All cells were rinsed with ice-cold PBS before lysis in buffer containing (40 mM HEPES [pH 7.5], 120 mM NaCl, 1 mM EDTA, 10 mM Na-pyrophosphate, 10 mM sodium glycerophosphate, 50 mM NaF, 1% Triton X-100 and protease inhibitor cocktail (Roche). The scraped lysates were incubated for 20 min at 4°C to complete lysis. The soluble fractions of cell lysates were isolated by centrifugation at 13,000 rpm for 10 min in a microcentrifuge. Samples of cellular lysates containing the equal total protein concentration were resolved by SDS-PAGE. Resolved proteins on a gel were transferred to PVDF membranes and were visualized by immunoblotting as described previously (28).
In-gel digestions were performed according to standard protocols. For this analysis rictor was purified on a gel by combining ten rictor immunoprecipitation samples, the protein was visualized by Coomassie staining. Briefly, excised rictor gel bands were washed three times with 50% acetonitrile/200mM ammonium bicarbonate. Reduction was performed with 10 mM DTT in 100 mM ammonium bicarbonate at 60 °C for 30 minutes and alkylation was performed with 20 mM iodoacetamide in 100 mM ammonium bicarbonate at room temperature for 30 minutes in the dark. Digestion with trypsin (1.0 ug enzyme added, Promega, Madison, WI) was performed at 30 °C overnight. Peptides were extracted from the gel bands 3 times with 60% acetonitrile in 0.1% trifluoroacetic acid at 30 °C for 30 minutes, and the volume was reduced to 10 uL by vacuum centrifugation.
Nano-LC/MS/MS was performed on a LTQ linear ion trap mass spectrometer (Thermo Electron Corporation) coupled with an 1100 series nanoLC system (Agilent Technologies). The nano-LC column was a 75 um ID × 360 um OD PicoFrit column (New Objective, Woburn, MA) packed with 3 um Magic C18 resin (Michrom Bioresources, Auburn, CA). Mass spectra were acquired over a ninety minute gradient (A: 0.1 % formic acid; B: 90 % acetonitrile in 0.1 % formic acid) by data dependent acquisition in which the top eight most intense ions per MS scan (mass range of 300-2000 m/z) were selected for collision induced disassociation MS/MS. Dynamic exclusion was enabled with a repeat count of 2, repeat duration of 0.5 minutes, and exclusion duration of 1.5 minutes. MS/MS spectra were analyzed using a combination of Spectrum Mill (Agilent Technologies) and manual interpretation.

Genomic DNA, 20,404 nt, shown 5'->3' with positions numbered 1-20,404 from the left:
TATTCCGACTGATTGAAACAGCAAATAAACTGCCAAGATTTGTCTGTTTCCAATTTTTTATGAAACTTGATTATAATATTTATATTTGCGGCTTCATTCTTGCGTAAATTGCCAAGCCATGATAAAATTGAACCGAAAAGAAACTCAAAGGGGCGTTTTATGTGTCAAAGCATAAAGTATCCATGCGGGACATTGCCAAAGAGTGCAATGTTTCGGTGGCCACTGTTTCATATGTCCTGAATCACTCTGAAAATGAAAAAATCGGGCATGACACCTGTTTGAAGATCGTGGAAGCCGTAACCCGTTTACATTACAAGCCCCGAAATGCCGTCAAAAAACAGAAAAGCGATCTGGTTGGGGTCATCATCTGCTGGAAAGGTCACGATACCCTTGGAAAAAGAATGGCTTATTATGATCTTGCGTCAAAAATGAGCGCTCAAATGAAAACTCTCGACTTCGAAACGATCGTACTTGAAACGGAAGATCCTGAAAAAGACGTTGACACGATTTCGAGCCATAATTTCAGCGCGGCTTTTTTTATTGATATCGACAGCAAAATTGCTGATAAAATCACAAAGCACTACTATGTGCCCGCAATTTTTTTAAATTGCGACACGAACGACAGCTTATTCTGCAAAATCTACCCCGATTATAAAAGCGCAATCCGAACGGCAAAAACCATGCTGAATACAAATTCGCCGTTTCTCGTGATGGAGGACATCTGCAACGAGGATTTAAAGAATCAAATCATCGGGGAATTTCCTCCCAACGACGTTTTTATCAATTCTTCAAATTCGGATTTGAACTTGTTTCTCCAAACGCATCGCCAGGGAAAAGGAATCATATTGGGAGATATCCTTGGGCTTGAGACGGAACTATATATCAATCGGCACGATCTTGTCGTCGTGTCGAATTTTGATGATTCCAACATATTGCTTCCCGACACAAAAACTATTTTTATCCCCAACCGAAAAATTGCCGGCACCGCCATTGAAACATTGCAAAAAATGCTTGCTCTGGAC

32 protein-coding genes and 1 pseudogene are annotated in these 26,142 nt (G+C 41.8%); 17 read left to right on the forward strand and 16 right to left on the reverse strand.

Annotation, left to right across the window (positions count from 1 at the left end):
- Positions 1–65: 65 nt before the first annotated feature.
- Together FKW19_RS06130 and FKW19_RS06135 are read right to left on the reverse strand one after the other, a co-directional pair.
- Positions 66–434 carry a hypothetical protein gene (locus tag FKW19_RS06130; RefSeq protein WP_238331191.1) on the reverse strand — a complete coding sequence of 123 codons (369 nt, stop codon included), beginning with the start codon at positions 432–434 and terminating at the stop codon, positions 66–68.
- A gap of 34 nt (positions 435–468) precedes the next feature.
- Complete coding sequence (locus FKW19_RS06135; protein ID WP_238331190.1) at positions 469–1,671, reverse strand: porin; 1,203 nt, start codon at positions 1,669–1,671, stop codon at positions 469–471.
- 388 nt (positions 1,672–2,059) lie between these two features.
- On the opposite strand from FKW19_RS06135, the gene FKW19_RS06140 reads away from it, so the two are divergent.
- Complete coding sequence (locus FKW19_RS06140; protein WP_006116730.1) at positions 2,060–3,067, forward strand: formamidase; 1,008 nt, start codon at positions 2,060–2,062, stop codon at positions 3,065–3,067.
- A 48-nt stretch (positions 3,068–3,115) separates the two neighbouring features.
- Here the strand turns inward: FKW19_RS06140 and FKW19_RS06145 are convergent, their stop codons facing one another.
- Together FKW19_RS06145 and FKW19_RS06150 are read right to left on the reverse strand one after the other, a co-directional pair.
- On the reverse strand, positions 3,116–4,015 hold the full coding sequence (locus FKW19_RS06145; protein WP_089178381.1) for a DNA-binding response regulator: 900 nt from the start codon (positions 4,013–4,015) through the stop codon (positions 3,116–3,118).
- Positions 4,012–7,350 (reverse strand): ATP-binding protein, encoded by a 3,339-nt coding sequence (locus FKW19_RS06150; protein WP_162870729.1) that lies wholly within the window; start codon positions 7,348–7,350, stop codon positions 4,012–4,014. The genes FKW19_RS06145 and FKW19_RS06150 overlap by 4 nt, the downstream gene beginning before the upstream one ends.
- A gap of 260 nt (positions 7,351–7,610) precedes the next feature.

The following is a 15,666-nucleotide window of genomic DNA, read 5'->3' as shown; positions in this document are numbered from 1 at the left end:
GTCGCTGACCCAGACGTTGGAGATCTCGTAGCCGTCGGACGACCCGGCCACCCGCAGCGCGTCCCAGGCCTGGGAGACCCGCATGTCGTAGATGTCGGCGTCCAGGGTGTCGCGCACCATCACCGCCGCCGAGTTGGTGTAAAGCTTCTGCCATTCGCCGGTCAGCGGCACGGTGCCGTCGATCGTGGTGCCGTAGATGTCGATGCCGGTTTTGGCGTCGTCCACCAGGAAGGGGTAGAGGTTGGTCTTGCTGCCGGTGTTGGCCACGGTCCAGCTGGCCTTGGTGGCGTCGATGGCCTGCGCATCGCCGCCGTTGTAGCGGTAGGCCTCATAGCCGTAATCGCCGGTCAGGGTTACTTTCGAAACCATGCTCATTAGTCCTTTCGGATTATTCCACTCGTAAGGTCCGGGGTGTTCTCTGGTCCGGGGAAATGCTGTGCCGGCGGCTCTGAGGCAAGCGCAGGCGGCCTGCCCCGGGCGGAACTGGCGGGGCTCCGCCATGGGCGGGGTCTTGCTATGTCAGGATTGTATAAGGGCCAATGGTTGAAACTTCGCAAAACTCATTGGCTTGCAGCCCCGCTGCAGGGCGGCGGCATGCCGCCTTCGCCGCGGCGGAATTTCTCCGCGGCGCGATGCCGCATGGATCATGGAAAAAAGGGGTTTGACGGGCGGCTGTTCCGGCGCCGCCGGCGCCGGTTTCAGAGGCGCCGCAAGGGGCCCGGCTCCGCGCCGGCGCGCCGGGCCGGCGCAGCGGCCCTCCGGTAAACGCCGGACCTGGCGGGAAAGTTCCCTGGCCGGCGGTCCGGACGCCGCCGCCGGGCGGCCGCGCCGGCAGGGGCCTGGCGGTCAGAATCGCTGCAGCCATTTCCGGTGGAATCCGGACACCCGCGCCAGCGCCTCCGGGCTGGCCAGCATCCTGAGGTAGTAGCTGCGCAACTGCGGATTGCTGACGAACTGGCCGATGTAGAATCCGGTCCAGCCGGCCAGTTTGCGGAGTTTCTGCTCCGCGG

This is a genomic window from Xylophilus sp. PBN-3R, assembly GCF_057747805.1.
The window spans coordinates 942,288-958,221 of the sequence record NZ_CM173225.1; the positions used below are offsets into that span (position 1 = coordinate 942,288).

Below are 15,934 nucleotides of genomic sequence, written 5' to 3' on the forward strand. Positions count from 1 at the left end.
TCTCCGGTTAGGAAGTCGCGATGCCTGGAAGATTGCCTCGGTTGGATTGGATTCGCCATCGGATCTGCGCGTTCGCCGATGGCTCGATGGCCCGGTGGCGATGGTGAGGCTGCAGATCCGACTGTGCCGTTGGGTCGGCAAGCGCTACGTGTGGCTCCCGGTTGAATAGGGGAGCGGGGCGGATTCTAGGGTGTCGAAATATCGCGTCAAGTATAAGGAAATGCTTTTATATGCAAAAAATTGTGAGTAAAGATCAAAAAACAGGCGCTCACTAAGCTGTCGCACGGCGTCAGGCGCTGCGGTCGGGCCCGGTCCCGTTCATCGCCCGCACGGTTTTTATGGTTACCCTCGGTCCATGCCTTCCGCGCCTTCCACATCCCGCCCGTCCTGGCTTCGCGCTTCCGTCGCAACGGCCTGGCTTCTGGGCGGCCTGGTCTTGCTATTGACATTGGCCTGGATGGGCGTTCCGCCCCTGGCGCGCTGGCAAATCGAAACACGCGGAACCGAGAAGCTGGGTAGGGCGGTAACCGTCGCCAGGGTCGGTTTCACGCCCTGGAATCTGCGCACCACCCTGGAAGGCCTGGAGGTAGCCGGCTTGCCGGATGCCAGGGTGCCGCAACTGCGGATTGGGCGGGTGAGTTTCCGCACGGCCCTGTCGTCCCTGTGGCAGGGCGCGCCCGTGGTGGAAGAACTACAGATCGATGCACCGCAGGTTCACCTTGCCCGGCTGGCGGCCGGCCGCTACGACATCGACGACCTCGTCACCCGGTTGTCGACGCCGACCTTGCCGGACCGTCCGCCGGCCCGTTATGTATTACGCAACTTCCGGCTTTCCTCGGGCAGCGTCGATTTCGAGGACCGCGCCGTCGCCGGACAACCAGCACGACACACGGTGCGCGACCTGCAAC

For immunoprecipitation experiments the lysis buffer contained 0.3% CHAPS instead of 1% Triton in order to preserve the integrity of the mTOR complexes. As described previously (10), 4 mg of rictor antibodies were added to the cleared cellular lysates (1 mg protein content in 700 ml) and incubated with rotation for 90 min. Following with 1 hr incubation with 20 ml of a 50% slurry of protein G-Sepharose. Immunoprecipitates captured with protein G-Sepharose were washed four times with the CHAPS containing lysis buffer and once with the rictor-mTOR kinase buffer (25 mM Hepes pH 7.5, 100 mM potassium acetate, 2 mM MgCl2). For kinase reaction, immunoprecipitates were incubated in a final volume of 15 ml for 20 min at 37°C in the rictor-mTOR kinase buffer containing 500 ng inactive Akt1-GST and 500 mM ATP. The reaction was stopped by the addition of 200 ml of the ice-cold Enzyme Dilution buffer (20 mM MOPS, pH 7.0, 1 mM EDTA, 0.3% CHAPS, 5% glycerol, 0.1 % 2-mercaptoethanol, 1 mg/ml BSA). After a quick spin, the supernatant was removed from the protein G-Sepharose, and a 15 μl portion was analyzed by immunoblotting for phospho-Ser473 Akt and Akt level detection. The pelleted G-Agarose beads were also analyzed by immunoblotting to determine the levels of rictor and mTOR in the immunoprecipitates.
The retroviral vectors used in as plasmids were propagated in and purified from XL-10 Gold bacterial cells and cotransfected with together with the Delta VPR and VSVG plasmids into actively growing cells as described previously (18). The day prior transfection, Human Embryonic Kidney (HEK) 293T cells (1.2 × 106) were plated on 6 cm plates in 3 ml DMEM supplemented with 10% fetal bovine serum. Retroviruses were harvested 48 hours after transfection and spinned at 3000 g for 15 min in order to eliminate any remaining HEK 293T cells. The day prior infection, cells to be infected were seeded in six-well dishes. The viral supernatant was added at a ratio of 1:1 to the culture medium in the presence of polybrene (8 mg/ml) and the cells were spinned at 1800 rpm for 45 min in order to increase the infection rate. Cells incubated with the retroviruses for the following 24 hours. A second infection was performed following the same protocol the next day. After an additional 24 hours of recovery in normal medium, infected cells were passaged and selected with puromycin (2.5 mg/ml for 3–4 days).
We greatly appreciate the work by the Cell Signaling Technologies team for development of the high quality phospho-specific rictor antibodies provided for this study. We also thankful to Dr. Bing Su for providing the Sin1 KO MEF cell lines. The work was supported by the and the M. D. Anderson Cancer Center Fellow Trust fund, The M. D. Anderson Cancer Center Breast SPORE, American Cancer Society (RSG-09-026-01CCG01), and NIH grant CA133522 to DDS and NIH grant AI104389 to DMS.